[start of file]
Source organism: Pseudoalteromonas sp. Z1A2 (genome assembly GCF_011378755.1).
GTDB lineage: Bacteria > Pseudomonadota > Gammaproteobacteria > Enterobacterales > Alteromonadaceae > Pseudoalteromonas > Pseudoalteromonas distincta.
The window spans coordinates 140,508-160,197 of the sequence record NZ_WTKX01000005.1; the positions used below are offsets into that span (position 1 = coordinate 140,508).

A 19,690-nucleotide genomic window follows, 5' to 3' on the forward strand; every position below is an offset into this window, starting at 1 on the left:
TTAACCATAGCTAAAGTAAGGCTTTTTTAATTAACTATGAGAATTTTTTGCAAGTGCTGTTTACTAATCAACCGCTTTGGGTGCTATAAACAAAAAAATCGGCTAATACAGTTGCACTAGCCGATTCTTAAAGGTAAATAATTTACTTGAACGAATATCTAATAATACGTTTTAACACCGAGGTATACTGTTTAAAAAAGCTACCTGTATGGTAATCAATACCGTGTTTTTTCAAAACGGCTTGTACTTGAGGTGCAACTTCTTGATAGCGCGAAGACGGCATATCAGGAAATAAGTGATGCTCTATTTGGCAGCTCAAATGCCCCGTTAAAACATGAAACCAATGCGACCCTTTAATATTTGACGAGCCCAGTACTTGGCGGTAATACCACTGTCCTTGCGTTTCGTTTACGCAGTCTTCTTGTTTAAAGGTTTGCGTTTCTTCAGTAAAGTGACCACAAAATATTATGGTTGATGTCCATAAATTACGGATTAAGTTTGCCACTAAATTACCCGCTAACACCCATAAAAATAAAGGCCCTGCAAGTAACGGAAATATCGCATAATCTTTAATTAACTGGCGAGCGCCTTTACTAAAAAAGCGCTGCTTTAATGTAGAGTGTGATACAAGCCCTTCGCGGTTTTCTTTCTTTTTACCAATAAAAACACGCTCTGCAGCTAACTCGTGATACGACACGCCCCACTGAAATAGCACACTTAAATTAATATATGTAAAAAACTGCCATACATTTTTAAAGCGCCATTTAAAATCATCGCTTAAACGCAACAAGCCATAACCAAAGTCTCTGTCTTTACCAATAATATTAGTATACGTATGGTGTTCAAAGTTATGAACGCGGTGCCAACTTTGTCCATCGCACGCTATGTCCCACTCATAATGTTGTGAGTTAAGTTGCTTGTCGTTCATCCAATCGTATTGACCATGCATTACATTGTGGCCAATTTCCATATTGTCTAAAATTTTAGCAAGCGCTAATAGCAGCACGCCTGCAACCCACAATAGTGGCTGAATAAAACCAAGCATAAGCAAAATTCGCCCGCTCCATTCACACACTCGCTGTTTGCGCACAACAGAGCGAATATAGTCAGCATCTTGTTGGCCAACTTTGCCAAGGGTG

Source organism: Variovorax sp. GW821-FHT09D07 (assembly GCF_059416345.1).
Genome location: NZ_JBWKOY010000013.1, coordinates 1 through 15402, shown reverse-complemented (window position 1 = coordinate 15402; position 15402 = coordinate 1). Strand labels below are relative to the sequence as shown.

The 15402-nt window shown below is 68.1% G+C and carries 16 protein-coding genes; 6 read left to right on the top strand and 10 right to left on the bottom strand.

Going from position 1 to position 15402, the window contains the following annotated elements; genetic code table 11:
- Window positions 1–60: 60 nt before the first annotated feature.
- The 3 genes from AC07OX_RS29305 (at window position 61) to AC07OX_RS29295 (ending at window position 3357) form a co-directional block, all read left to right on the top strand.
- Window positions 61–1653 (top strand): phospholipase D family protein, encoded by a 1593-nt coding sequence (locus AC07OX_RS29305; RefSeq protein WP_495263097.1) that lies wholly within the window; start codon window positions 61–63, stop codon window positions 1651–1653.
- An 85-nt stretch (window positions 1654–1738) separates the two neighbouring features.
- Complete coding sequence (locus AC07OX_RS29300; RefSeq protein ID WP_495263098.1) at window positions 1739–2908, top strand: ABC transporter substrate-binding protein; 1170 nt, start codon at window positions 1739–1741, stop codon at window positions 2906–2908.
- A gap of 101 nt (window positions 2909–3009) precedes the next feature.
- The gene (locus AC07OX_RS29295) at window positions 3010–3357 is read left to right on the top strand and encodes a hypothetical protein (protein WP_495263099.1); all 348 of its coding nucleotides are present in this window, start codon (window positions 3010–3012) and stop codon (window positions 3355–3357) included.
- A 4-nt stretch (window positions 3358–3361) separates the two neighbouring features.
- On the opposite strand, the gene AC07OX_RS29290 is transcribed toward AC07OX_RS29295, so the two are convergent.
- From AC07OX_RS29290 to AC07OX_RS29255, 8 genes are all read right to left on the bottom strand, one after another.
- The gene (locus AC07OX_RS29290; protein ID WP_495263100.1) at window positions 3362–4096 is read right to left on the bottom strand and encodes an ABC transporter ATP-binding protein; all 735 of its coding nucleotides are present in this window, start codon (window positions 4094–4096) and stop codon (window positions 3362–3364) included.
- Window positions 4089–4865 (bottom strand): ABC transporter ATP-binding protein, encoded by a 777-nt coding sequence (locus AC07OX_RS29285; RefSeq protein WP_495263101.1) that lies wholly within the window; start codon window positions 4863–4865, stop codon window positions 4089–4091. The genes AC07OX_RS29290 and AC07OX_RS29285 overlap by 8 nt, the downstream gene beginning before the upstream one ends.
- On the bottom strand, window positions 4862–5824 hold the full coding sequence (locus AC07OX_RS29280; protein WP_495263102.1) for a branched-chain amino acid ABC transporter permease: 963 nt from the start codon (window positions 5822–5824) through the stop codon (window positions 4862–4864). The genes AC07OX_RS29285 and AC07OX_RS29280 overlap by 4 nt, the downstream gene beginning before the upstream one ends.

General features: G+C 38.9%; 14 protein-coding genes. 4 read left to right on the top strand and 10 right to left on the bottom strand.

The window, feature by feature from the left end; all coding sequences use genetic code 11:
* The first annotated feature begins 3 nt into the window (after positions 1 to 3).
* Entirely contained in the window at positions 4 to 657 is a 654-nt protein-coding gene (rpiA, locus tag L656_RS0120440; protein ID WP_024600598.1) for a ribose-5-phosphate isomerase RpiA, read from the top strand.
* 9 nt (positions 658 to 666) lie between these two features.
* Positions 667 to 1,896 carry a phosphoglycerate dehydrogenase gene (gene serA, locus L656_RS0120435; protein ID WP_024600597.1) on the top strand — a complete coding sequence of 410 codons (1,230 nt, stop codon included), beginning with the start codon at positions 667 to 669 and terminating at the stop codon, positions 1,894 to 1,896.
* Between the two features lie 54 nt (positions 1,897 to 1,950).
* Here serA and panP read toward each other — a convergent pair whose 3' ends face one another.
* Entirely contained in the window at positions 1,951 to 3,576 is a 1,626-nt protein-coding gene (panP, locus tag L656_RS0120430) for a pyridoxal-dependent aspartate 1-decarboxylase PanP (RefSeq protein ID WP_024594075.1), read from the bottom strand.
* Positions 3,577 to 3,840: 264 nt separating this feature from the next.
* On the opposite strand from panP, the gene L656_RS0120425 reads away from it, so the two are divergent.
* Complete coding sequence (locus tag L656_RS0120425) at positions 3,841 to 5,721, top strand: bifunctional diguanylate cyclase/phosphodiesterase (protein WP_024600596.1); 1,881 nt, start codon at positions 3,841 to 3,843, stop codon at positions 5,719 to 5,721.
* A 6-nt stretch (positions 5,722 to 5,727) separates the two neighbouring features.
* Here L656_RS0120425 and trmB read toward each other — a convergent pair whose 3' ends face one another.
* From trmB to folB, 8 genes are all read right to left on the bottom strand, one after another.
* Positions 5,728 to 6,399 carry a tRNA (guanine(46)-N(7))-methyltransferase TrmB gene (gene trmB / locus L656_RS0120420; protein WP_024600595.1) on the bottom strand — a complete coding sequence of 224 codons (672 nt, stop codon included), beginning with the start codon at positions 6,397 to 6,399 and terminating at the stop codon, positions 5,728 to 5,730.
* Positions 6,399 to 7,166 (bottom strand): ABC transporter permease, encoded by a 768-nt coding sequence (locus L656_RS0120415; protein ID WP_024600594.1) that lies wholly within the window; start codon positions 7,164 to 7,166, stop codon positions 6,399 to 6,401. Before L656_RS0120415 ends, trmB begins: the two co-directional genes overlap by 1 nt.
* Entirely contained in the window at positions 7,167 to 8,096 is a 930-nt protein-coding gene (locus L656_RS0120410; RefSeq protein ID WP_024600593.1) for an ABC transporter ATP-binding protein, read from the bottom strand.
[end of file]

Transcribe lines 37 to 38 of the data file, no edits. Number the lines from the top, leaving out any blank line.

* From trmB to folB, 8 genes are all read right to left on the bottom strand, one after another.
* Positions 5,728 to 6,399 carry a tRNA (guanine(46)-N(7))-methyltransferase TrmB gene (gene trmB / locus L656_RS0120420; protein WP_024600595.1) on the bottom strand — a complete coding sequence of 224 codons (672 nt, stop codon included), beginning with the start codon at positions 6,397 to 6,399 and terminating at the stop codon, positions 5,728 to 5,730.